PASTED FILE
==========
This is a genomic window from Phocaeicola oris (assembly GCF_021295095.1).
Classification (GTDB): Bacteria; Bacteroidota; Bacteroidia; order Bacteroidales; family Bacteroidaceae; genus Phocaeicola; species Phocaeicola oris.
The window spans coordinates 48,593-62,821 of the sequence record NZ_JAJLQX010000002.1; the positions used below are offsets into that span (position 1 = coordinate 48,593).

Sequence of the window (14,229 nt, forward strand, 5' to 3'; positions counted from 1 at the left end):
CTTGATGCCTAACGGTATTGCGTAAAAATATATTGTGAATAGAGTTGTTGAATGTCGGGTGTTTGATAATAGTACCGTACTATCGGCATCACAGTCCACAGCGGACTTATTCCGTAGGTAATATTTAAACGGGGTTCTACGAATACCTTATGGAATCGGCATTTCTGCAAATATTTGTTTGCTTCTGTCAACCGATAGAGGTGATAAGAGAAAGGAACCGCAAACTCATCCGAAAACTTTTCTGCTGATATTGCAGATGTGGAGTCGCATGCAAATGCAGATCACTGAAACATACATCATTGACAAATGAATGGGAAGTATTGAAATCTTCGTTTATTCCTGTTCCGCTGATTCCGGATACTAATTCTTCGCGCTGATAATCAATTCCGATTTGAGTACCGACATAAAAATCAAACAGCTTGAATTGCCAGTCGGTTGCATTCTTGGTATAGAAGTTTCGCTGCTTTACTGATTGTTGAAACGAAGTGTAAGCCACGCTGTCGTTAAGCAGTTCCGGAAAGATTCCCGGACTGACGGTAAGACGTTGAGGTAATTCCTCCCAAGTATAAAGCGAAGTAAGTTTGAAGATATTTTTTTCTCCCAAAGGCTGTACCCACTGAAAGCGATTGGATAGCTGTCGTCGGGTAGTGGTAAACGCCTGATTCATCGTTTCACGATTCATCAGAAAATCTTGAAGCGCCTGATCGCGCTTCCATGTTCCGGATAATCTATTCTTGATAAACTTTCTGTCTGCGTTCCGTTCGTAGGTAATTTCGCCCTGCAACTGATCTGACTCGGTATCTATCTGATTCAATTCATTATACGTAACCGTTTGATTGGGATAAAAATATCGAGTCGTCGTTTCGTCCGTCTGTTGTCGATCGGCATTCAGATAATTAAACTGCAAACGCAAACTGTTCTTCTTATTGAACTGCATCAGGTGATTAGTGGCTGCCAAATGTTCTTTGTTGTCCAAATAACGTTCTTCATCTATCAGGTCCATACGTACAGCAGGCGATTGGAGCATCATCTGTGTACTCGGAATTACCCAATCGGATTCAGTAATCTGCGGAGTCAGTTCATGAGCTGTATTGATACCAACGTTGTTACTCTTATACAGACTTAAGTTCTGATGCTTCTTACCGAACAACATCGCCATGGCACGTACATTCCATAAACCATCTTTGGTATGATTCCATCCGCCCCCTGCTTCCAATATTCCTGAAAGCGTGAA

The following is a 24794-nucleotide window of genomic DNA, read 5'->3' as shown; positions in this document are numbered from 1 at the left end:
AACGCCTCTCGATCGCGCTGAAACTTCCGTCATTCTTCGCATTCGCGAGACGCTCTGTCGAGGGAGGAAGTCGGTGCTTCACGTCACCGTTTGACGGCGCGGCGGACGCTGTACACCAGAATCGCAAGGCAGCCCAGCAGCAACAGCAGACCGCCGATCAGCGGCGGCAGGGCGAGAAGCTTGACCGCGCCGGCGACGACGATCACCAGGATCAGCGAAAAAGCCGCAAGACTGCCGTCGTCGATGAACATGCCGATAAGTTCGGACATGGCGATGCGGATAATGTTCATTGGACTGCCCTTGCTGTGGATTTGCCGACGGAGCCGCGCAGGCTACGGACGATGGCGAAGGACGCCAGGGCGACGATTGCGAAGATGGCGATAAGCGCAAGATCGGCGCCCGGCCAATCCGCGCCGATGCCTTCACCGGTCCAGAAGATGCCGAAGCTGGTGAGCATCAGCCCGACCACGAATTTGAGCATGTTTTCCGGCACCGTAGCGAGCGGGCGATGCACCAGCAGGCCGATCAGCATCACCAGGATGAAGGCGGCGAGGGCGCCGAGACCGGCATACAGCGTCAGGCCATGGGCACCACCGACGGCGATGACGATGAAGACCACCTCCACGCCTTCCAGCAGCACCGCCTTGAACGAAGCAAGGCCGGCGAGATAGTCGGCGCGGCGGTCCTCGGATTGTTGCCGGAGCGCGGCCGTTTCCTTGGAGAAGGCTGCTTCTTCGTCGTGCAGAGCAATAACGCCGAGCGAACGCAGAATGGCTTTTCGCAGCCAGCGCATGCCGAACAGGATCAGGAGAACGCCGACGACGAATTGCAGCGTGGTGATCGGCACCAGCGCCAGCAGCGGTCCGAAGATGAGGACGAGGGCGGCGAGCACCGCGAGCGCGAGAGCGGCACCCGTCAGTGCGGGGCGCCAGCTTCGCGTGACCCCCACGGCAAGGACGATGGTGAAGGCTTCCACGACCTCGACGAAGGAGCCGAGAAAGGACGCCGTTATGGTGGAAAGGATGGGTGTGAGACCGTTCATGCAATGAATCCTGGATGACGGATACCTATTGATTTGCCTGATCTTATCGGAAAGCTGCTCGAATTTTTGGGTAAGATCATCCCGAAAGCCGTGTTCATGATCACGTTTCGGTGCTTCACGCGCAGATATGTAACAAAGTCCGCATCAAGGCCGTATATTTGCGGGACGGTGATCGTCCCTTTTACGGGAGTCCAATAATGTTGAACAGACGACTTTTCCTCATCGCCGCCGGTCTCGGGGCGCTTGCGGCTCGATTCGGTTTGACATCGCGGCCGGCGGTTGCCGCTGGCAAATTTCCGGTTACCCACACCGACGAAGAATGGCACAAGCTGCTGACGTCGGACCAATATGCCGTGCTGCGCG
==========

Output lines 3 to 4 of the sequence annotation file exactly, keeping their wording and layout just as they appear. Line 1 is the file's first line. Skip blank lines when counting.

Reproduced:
The window spans coordinates 48,593-62,821 of the sequence record NZ_JAJLQX010000002.1; the positions used below are offsets into that span (position 1 = coordinate 48,593).

Sequence of the window (14,229 nt, forward strand, 5' to 3'; positions counted from 1 at the left end):